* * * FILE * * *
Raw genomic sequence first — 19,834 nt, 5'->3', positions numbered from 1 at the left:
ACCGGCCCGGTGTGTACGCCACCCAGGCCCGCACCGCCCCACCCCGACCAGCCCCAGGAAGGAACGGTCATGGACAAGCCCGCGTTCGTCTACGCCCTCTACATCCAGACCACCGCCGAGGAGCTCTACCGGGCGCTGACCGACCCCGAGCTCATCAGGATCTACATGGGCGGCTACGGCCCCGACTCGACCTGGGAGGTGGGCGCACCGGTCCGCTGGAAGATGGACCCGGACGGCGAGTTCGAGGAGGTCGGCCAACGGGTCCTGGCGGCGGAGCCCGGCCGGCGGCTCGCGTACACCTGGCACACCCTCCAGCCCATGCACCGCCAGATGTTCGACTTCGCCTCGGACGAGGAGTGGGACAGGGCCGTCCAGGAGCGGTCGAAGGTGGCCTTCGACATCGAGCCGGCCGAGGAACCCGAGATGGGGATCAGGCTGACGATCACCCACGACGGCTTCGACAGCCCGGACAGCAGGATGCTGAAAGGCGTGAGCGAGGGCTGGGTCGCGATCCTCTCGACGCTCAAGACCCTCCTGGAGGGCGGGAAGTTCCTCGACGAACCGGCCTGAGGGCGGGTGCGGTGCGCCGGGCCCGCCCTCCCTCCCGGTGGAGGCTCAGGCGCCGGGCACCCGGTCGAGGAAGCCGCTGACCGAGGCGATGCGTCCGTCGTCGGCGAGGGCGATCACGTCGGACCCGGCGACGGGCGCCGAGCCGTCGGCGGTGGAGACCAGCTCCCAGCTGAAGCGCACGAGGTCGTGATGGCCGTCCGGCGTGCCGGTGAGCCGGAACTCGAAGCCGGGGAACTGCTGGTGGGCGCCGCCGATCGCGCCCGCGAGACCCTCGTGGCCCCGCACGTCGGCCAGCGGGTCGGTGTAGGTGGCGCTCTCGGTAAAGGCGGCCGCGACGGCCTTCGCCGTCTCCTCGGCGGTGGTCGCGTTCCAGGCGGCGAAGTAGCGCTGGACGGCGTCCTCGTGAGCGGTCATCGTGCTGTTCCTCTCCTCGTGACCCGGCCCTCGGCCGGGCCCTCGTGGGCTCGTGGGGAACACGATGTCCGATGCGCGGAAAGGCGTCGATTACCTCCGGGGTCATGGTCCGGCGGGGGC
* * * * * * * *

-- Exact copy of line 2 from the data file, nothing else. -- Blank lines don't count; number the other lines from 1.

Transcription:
ACCGGCCCGGTGTGTACGCCACCCAGGCCCGCACCGCCCCACCCCGACCAGCCCCAGGAAGGAACGGTCATGGACAAGCCCGCGTTCGTCTACGCCCTCTACATCCAGACCACCGCCGAGGAGCTCTACCGGGCGCTGACCGACCCCGAGCTCATCAGGATCTACATGGGCGGCTACGGCCCCGACTCGACCTGGGAGGTGGGCGCACCGGTCCGCTGGAAGATGGACCCGGACGGCGAGTTCGAGGAGGTCGGCCAACGGGTCCTGGCGGCGGAGCCCGGCCGGCGGCTCGCGTACACCTGGCACACCCTCCAGCCCATGCACCGCCAGATGTTCGACTTCGCCTCGGACGAGGAGTGGGACAGGGCCGTCCAGGAGCGGTCGAAGGTGGCCTTCGACATCGAGCCGGCCGAGGAACCCGAGATGGGGATCAGGCTGACGATCACCCACGACGGCTTCGACAGCCCGGACAGCAGGATGCTGAAAGGCGTGAGCGAGGGCTGGGTCGCGATCCTCTCGACGCTCAAGACCCTCCTGGAGGGCGGGAAGTTCCTCGACGAACCGGCCTGAGGGCGGGTGCGGTGCGCCGGGCCCGCCCTCCCTCCCGGTGGAGGCTCAGGCGCCGGGCACCCGGTCGAGGAAGCCGCTGACCGAGGCGATGCGTCCGTCGTCGGCGAGGGCGATCACGTCGGACCCGGCGACGGGCGCCGAGCCGTCGGCGGTGGAGACCAGCTCCCAGCTGAAGCGCACGAGGTCGTGATGGCCGTCCGGCGTGCCGGTGAGCCGGAACTCGAAGCCGGGGAACTGCTGGTGGGCGCCGCCGATCGCGCCCGCGAGACCCTCGTGGCCCCGCACGTCGGCCAGCGGGTCGGTGTAGGTGGCGCTCTCGGTAAAGGCGGCCGCGACGGCCTTCGCCGTCTCCTCGGCGGTGGTCGCGTTCCAGGCGGCGAAGTAGCGCTGGACGGCGTCCTCGTGAGCGGTCATCGTGCTGTTCCTCTCCTCGTGACCCGGCCCTCGGCCGGGCCCTCGTGGGCTCGTGGGGAACACGATGTCCGATGCGCGGAAAGGCGTCGATTACCTCCGGGGTCATGGTCCGGCGGGGGC